Industry icons honoured

A memorable year

At a cosy gathering held at Emperor’s Palace in Johannesburg, the South African International Mover’s Association (SAIMA) saluted past presidents and industry icons that have retired, but are far from forgotten…


“This is the first in what we hope will be an annual event,” opened Gerry Peterson, SAIMA president and an industry stalwart himself. “This industry is shaped by the market and what we offer the commercial transport community, but more importantly, it is shaped by the personalities who have dedicated their careers to making the South African removals industry what it is today,” he continued. “Today we are here to show respect to our predecessors.”

An initiative to present past SAIMA presidents with badges honouring their service to the industry was begun in 2009, but three past presidents (Bruce Furness, Gerry van Graan and Ian Pettey) had not yet received their badges – so Peterson began the afternoon by dispensing with that formality.

Thereafter, the day was all about retirees of the industry who were not only present at the luncheon, but celebrated through speeches and loving laughter. Bruce Furness, Trevor Thompson, Barbara Reich, Gerry van Graan, Ian Ralston, Les Staats, Dave Beuchanan and Sandra Fear were each spoken of by an industry friend or close colleague; and the array of personal anecdotes and laughter punctuating the speeches was indicative of a closely-knit industry with colleagues who, whether working for the same company or rival groups, have maintained strong bonds throughout the years.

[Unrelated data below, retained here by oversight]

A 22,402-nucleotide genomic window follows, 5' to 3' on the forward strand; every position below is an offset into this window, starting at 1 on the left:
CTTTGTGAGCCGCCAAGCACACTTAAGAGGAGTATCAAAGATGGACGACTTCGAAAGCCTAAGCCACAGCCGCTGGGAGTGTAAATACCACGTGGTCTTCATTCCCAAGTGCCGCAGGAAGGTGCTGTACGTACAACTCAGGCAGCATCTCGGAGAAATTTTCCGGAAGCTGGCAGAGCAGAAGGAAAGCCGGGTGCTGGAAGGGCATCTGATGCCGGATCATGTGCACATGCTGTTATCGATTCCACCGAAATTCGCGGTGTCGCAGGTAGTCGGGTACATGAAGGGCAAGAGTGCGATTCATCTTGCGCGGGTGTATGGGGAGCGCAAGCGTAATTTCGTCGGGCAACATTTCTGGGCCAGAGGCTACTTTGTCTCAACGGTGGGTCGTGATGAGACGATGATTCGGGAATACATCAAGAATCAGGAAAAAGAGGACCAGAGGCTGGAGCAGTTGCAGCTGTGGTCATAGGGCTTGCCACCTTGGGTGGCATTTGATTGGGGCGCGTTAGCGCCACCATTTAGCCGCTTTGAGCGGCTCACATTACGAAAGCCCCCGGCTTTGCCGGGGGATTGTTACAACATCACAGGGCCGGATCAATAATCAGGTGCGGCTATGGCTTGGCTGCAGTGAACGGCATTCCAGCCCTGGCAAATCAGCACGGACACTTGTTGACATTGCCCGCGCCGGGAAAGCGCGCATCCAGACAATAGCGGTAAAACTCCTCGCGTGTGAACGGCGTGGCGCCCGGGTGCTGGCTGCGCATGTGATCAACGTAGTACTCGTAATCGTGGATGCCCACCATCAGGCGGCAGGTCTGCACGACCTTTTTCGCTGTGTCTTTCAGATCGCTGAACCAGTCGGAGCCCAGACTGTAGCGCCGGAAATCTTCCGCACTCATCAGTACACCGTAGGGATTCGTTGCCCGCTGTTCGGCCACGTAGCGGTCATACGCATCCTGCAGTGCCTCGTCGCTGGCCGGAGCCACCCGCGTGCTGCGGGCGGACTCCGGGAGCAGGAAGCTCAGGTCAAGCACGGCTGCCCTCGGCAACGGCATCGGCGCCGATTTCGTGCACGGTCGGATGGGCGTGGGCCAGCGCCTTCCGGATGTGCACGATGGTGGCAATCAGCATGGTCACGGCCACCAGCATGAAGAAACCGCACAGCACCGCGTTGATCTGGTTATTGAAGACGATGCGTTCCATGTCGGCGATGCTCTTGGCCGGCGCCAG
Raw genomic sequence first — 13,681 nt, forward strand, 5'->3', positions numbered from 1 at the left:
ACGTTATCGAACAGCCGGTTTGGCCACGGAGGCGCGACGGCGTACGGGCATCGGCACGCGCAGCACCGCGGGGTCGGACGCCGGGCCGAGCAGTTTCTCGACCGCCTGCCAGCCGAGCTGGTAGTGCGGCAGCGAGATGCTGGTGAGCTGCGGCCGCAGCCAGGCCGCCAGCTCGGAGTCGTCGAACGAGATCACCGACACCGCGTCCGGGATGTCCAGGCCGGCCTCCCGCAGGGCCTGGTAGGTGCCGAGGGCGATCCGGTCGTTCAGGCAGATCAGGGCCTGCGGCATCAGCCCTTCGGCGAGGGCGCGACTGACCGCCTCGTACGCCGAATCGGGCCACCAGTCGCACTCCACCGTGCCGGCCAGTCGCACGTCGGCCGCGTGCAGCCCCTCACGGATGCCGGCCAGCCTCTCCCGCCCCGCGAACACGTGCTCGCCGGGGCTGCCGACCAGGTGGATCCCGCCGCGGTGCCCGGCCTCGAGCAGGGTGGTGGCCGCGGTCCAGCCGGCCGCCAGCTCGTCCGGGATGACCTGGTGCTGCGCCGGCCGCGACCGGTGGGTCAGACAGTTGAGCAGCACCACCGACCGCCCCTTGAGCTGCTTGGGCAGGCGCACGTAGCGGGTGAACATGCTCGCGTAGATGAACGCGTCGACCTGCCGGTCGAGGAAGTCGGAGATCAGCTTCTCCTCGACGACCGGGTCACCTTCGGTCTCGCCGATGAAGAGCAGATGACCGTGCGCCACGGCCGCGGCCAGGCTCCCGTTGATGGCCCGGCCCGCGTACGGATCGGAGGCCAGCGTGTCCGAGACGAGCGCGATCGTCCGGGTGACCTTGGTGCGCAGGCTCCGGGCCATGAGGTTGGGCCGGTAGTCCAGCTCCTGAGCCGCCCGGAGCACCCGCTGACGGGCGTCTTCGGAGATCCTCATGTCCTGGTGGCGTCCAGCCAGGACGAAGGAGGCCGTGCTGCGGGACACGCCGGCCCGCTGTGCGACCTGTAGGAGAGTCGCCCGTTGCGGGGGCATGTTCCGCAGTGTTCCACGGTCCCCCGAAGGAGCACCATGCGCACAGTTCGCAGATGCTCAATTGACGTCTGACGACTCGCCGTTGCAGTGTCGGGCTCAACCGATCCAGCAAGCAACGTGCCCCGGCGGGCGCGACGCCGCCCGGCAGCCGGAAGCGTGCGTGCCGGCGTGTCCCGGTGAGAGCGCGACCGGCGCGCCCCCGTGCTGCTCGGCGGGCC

“Today is really a tribute to the people who have done so much for our industry,” said Peter Farmerey, while giving his speech about Barbara Ryan. “They might be retired, but they are still valuable members of our industry,” he added.

Ian Ralston, who has enjoyed retirement for a number of years, spoke not only of how good it was to see old friends, but how unique the removals industry is. “We have all worked for opposition companies at one time or another, yet at the end we are still great friends together,” he said. “This is a very special industry.”

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